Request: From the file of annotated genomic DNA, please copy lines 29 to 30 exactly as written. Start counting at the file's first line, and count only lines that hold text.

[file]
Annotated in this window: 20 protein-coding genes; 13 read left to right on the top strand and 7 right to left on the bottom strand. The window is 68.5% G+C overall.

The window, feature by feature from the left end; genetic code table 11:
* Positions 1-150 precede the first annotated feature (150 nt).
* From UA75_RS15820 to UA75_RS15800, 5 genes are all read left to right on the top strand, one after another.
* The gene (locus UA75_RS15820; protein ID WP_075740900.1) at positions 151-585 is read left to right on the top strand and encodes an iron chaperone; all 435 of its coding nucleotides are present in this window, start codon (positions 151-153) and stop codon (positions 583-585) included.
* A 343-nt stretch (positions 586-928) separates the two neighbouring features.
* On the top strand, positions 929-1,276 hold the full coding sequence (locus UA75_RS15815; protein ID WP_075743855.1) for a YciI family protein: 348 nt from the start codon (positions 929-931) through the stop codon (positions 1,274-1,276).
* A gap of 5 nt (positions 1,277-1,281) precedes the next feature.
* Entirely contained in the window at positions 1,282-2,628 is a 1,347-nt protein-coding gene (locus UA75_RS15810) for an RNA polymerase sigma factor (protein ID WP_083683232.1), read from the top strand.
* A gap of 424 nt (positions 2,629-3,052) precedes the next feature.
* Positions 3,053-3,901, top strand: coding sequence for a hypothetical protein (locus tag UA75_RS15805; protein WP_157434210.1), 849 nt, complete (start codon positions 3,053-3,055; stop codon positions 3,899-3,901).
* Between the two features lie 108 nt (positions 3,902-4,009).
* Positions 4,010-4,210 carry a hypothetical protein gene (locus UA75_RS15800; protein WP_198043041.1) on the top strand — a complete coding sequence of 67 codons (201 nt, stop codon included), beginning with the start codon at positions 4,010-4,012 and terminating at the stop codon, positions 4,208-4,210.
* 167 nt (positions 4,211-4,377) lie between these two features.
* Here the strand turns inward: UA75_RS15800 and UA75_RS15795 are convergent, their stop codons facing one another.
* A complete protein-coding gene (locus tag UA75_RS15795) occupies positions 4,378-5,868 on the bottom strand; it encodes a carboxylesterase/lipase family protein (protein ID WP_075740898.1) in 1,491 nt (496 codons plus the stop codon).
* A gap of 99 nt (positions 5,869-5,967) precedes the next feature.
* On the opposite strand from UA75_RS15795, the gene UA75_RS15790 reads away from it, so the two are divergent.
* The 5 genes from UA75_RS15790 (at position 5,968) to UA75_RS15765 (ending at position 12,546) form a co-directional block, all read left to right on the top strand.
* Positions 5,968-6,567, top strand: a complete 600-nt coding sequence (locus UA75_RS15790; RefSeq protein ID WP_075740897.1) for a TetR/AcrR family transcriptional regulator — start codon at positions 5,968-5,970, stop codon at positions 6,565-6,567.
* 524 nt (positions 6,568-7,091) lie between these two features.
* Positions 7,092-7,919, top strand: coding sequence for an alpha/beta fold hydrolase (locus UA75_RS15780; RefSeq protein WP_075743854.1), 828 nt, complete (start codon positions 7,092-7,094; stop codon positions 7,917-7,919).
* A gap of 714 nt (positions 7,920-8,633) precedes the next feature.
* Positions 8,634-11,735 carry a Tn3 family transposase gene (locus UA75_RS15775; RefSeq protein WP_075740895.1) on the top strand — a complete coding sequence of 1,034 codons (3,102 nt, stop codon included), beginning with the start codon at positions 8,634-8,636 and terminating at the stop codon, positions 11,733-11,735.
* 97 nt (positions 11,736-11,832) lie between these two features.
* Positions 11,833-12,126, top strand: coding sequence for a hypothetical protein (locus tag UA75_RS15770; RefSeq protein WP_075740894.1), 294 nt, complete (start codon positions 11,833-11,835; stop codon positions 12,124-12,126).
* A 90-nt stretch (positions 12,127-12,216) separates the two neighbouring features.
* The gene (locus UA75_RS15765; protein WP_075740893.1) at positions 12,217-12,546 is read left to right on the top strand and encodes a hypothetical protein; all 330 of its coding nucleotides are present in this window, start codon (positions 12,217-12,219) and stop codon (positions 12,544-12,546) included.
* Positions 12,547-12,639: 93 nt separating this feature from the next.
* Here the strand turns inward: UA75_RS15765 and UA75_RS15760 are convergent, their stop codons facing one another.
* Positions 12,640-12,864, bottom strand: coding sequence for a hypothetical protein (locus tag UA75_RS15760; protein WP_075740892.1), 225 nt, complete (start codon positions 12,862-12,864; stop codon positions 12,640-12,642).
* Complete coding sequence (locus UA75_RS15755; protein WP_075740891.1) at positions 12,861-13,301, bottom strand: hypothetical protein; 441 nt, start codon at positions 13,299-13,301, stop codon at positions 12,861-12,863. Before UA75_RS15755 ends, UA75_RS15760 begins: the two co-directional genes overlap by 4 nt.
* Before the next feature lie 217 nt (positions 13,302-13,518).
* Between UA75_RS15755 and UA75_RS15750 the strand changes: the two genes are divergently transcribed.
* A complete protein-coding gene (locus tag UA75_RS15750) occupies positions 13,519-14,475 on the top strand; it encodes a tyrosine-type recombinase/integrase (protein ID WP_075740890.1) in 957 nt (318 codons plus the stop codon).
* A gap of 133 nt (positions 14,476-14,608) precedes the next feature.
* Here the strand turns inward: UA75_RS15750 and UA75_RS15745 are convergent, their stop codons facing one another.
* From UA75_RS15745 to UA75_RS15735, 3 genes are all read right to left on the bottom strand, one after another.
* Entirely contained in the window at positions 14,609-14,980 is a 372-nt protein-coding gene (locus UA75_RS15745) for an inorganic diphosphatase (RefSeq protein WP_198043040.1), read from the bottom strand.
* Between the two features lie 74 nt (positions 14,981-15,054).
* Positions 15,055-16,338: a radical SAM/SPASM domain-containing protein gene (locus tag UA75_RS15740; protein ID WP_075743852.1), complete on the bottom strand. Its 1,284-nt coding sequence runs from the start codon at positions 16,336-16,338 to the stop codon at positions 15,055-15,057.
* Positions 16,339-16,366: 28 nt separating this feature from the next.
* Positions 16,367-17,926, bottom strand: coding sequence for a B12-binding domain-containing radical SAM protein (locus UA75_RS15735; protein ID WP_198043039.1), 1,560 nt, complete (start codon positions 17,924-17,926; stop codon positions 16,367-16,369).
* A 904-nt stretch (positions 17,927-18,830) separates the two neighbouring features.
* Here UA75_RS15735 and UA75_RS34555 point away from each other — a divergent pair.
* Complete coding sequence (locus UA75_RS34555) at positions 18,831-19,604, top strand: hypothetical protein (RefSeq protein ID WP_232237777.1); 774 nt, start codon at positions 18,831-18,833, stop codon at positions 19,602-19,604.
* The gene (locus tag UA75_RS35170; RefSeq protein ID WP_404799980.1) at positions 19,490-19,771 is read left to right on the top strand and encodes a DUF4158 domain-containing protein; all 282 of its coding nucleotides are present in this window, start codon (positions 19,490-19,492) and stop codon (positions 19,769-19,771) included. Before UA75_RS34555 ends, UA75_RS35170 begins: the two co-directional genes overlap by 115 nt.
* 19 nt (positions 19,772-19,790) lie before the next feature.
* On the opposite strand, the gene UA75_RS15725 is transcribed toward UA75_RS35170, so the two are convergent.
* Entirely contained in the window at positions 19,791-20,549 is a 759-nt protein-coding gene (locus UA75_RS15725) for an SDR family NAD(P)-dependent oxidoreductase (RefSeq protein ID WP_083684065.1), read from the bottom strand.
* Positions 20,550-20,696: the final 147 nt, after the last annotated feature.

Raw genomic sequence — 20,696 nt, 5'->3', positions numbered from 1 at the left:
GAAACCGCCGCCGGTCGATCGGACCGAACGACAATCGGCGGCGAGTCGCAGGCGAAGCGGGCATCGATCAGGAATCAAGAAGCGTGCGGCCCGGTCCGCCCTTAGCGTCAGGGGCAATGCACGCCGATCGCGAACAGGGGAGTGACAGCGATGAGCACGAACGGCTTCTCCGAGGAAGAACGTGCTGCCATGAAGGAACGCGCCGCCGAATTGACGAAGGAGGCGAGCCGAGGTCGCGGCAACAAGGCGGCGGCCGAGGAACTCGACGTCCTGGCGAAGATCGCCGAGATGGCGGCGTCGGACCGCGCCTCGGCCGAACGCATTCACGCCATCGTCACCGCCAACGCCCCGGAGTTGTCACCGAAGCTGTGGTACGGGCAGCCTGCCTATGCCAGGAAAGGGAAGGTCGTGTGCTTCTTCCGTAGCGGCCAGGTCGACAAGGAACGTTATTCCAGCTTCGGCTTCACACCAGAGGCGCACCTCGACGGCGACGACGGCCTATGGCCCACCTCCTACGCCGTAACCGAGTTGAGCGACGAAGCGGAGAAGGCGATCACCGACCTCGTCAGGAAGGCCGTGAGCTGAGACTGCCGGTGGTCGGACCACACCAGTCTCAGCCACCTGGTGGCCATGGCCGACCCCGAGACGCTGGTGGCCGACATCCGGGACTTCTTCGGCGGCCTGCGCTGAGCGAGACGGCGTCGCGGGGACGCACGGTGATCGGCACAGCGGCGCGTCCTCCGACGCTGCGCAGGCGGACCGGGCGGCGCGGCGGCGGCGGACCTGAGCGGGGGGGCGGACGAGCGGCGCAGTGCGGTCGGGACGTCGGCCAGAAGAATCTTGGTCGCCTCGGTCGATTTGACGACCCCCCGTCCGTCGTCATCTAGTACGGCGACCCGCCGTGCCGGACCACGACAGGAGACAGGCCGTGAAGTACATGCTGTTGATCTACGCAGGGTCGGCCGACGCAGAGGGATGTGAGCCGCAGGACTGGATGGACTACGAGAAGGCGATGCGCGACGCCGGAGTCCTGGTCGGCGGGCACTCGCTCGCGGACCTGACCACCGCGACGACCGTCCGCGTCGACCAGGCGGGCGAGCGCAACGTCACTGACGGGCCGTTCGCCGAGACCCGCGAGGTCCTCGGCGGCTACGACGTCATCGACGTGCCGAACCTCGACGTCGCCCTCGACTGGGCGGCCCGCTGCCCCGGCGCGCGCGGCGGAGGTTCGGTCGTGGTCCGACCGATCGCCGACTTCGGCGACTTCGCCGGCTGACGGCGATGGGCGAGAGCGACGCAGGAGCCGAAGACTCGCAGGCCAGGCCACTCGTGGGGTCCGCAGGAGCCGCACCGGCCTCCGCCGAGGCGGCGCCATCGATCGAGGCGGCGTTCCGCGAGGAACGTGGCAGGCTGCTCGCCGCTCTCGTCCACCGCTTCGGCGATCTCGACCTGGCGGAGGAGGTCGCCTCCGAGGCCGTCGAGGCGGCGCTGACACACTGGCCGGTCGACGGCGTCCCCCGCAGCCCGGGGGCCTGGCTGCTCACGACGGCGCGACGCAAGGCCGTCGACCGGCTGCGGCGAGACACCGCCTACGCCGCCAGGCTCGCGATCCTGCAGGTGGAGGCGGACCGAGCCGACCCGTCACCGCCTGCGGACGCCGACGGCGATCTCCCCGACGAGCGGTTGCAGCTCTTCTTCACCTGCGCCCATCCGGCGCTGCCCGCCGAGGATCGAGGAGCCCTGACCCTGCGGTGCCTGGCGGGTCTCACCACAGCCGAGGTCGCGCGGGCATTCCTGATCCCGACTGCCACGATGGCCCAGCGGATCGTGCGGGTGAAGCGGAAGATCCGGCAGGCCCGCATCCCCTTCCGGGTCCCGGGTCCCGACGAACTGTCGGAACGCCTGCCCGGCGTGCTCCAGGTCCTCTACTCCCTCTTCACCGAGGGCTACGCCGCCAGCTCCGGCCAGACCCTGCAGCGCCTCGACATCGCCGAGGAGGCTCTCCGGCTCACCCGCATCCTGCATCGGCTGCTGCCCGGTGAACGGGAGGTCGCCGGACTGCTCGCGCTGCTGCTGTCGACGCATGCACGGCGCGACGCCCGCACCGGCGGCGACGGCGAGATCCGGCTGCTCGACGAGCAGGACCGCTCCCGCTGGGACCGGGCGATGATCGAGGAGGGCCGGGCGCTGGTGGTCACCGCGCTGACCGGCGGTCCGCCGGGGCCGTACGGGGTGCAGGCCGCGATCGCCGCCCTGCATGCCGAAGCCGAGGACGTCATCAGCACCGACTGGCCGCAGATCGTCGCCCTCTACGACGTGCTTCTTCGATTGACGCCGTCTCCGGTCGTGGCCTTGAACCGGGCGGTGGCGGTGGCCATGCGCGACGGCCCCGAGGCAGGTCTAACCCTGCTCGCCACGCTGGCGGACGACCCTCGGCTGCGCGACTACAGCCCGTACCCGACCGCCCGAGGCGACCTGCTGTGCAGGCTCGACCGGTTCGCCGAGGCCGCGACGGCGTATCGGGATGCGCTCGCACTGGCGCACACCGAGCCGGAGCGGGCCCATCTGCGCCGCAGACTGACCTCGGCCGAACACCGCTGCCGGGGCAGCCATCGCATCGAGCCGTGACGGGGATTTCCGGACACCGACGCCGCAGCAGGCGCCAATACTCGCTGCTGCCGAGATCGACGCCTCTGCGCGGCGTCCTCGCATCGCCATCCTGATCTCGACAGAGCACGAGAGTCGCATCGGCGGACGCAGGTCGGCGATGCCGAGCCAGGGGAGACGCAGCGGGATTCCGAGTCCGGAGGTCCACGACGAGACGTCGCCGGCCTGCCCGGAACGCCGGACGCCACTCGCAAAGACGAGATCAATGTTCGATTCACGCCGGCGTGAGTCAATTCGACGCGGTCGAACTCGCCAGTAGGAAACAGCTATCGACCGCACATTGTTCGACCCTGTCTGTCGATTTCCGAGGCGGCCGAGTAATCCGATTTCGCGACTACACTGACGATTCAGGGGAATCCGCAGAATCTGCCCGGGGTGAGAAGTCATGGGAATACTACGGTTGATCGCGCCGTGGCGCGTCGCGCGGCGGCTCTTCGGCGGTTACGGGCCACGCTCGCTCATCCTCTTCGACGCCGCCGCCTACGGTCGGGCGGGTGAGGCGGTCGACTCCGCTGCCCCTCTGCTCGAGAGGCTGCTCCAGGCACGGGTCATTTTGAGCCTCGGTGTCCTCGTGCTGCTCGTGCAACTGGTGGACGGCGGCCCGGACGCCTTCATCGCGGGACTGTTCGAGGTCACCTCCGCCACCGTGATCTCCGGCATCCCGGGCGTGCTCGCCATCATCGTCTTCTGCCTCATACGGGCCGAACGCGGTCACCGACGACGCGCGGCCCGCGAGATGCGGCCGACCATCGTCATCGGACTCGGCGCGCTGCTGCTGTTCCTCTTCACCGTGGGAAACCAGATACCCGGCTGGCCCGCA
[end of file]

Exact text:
* Positions 12,547-12,639: 93 nt separating this feature from the next.
* Here the strand turns inward: UA75_RS15765 and UA75_RS15760 are convergent, their stop codons facing one another.